What a difference a few months and a global pandemic make. The only issue world leaders have the capacity to deal with right now has dragged the EU back into the quicksand of its own dysfunction. From a sluggish political response to the crisis to bitter internal rows about how to mitigate the economic effects of coronavirus, member states have turned against one another, and in on themselves.
But Ferrari is not alone in suggesting the EU’s immediate reaction to the crisis had been slow off the mark. “From day one, the EU was fighting an uphill struggle, as it rushed to piece together a pan-European response to a healthcare crisis with no real authority to do so,” says Andrea Renda, a senior research fellow at the Centre for European Policy Studies.
The chief problem Brussels repeatedly faces is that it must operate at two speeds. On the one hand, the EU’s machinery acts as a pan-European arbiter, coordinating the issues that place the union in peril, from a centralized seat of power.
On the other, decisions on many substantive issues are reached through agreements collectively struck between member states. And as we have seen in recent years, they have vastly differing priorities. Each time this canyon appears, it exposes the limitations of the EU.
This has been shown to be the case from the moment the coronavirus pandemic hit the continent — most notably in Italy, which now leads the world in deaths.
While EU officials are quick to point out the measures it took that allowed the bloc to work together on the procurement of medicines and equipment, when it comes to healthcare policy, the EU has little authority.
“This is one of the few areas over which the EU has very limited law-making power,” says Georgina Wright, a senior researcher at the Institute for Government think tank. “It can try to coordinate responses and offer advice; but it is really up to member states to determine what their healthcare system should look like and how to run it.”
In the early days of coronavirus, this left the EU’s central machinery fighting against the immediate national interests of its members. “It was trying to force nations that didn’t trust one another to work together on procuring and stockpiling medical supplies at the same time they were unilaterally closing their borders,” says Renda.
Eventually, the commission convinced states to agree that medical equipment and foods should pass through borders via priority lanes for essential items. However, the fact that some of those borders are still closed to citizens is a major issue for a union of nations that boasts total freedom of movement as one of its cornerstones.
Wealthy countries contribute more to the bloc’s common pots of money than the poorer states, a dynamic that creates animosity on all sides at the best of times. In periods of crisis, such as the present one, richer member states resent subsidizing the less wealthy ones, while the poorer states resent the greater influence wielded by the richer ones. Hitherto, the most pointed example of this was the Greek bailout in the aftermath of the 2008 financial crisis, which came on condition that Greece adopted crippling austerity measures.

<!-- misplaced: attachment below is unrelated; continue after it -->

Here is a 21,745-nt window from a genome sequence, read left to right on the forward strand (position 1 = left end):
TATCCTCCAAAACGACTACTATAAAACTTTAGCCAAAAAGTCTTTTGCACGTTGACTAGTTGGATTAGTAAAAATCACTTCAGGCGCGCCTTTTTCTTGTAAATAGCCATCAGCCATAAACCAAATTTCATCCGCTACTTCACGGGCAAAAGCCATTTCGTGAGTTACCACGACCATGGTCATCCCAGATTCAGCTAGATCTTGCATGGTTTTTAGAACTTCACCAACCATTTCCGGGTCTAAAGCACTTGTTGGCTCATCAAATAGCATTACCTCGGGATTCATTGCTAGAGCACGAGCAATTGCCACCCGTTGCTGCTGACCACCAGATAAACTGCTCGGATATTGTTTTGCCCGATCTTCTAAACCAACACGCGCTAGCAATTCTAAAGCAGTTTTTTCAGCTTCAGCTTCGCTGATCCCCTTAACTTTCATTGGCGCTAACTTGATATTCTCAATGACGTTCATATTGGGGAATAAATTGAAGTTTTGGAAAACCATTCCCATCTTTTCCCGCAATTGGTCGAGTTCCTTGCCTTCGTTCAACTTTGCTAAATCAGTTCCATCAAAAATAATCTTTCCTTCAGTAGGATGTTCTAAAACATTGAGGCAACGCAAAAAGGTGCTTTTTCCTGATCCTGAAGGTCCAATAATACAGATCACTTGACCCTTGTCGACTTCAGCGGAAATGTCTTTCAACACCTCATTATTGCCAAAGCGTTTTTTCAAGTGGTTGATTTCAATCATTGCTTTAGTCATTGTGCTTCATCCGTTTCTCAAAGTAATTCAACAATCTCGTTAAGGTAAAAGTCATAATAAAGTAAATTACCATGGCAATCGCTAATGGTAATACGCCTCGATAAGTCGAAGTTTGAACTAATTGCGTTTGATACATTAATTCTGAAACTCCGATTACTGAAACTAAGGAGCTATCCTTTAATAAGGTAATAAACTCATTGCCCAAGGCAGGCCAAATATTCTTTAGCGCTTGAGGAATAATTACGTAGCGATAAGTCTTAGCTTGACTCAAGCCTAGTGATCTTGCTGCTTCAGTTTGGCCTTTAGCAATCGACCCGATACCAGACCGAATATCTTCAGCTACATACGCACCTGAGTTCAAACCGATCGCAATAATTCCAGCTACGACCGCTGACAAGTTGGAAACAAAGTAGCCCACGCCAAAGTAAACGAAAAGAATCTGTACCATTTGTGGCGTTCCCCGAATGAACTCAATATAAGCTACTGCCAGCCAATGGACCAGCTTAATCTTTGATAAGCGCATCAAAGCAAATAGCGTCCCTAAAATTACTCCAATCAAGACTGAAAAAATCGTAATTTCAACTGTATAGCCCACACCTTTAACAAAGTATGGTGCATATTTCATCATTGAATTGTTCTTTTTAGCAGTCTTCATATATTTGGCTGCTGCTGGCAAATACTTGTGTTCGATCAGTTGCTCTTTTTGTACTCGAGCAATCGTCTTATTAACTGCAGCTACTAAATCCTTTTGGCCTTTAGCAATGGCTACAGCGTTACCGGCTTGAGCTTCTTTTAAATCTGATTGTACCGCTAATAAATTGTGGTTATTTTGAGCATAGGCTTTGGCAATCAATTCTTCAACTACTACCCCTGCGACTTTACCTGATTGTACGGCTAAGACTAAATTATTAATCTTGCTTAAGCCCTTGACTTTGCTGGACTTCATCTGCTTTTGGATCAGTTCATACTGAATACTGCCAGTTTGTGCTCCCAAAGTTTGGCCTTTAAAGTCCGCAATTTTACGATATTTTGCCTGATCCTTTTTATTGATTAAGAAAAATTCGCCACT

That was the backdrop to this week’s discussions among European finance ministers, who struggled to agree a response to the economic impact of Covid-19 — a 14-hour meeting on Tuesday broke up without agreement.
On Thursday night, member states agreed that a €500 billion ($547 billion) package of funds from the European Stability Mechanism, the European Investment Bank and the European Commission, to help countries struggling pay for public services, keep business afloat and help people who have lost their jobs as a result of the crisis.
The deal was only struck after the Netherlands were persuaded to back down on their insistence that the funds should come with strict terms and conditions attached. The Dutch had been holding out, skeptical about whether recipients would use the money responsibly, and their ability to stick credibly to a repayment timetable. But the Netherlands were ultimately won over by an agreement limiting the scope of how the funds should be used.
There was no concrete agreement, however, on how an additional rescue fund would be generated. Italy has been arguing in favor of so-called coronabonds, which would raise money against shared European debt by creating an attractive asset for investors and would come without strings. It’s not hard to see why wealthier nations are not so keen on this idea.
Such tensions between EU member states existed long before coronavirus. Brexit provided a brief respite, offering the opportunity to unite against a common threat. That unity, it turned out, was fleeting. Now, the most severe international crisis in decades is bringing into question the very foundations of the postwar European project.
Even if the pandemic’s spread slows and life can gradually return to something resembling normality, the knock-on effects of the past few months will be felt for years. The EU will most likely spend those years reflecting on how it responded to this crisis and if, in its current form, it would better handle any similar crisis in the future.
As one diplomatic source told CNN: “After this is over, we can’t all go back to sitting round the table and pretending this didn’t happen.”